Arrive and Thrive is a gateway for Mac students with mental health issues

Posted on April 12th, 2017

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There are hidden parts of McMaster University, natural “auditoriums,” so to speak, cupped into the deepening woodlands that trail away from the parking lots, ivied brick buildings and bustle of the main campus. Here, a different learning goes on.

Thanks to Arrive and Thrive, more and more students are finding these hidden parts: special places, secluded retreats from campus care, as they search for antidotes to other hidden areas of university life, obscured in shadows of pain and misunderstanding. Crippling stress, anxiety, substance abuse, loneliness.

For 18 months, Arrive and Thrive’s multipronged programs have been helping students build resilience and coping skills, in the face of increasing mental health pressures at university.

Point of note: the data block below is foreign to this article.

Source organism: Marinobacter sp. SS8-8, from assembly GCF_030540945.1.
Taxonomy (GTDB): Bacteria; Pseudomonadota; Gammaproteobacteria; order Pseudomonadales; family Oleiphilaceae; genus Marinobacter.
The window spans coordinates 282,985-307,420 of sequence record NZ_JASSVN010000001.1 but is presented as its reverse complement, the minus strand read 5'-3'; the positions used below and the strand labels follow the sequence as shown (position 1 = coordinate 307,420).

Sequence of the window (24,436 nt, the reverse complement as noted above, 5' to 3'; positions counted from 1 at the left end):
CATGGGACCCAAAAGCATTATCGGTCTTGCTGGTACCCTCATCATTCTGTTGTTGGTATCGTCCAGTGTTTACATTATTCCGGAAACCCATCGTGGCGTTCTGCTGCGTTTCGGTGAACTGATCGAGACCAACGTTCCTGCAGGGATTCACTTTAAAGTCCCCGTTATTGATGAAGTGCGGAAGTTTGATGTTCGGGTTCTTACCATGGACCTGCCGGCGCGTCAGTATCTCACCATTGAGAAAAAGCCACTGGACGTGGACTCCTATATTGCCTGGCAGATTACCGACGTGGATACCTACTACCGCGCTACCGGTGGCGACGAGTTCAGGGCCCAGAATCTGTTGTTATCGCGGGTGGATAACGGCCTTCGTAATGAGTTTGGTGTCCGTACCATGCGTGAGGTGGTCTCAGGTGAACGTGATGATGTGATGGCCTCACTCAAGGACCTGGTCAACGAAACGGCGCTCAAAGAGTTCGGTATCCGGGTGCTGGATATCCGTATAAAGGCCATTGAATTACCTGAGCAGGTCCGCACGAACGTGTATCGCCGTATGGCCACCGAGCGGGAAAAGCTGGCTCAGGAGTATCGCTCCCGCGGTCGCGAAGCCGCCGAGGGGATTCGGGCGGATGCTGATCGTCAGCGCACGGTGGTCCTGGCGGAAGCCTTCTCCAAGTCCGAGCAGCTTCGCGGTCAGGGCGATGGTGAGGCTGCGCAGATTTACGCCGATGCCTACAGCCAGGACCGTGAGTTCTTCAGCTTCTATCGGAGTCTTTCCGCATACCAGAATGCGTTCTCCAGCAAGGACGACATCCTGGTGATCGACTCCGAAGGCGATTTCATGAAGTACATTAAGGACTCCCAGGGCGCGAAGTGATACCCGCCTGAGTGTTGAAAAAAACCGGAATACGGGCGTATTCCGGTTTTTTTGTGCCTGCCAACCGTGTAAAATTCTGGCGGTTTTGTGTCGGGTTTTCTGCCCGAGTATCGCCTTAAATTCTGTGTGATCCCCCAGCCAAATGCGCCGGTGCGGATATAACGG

Part of Arrive and Thrive’s playbook is WIND — Walk In Nature Days — forays into the campus nature trails that connect with RBG lands.

The walks are healing. The most popular program is KORU, a four-week introduction to meditation and mindfulness. More than 200 Mac students have taken it.

Mental health challenges aren’t so much hidden on campus — we know they’re there — as not sufficiently front of mind.

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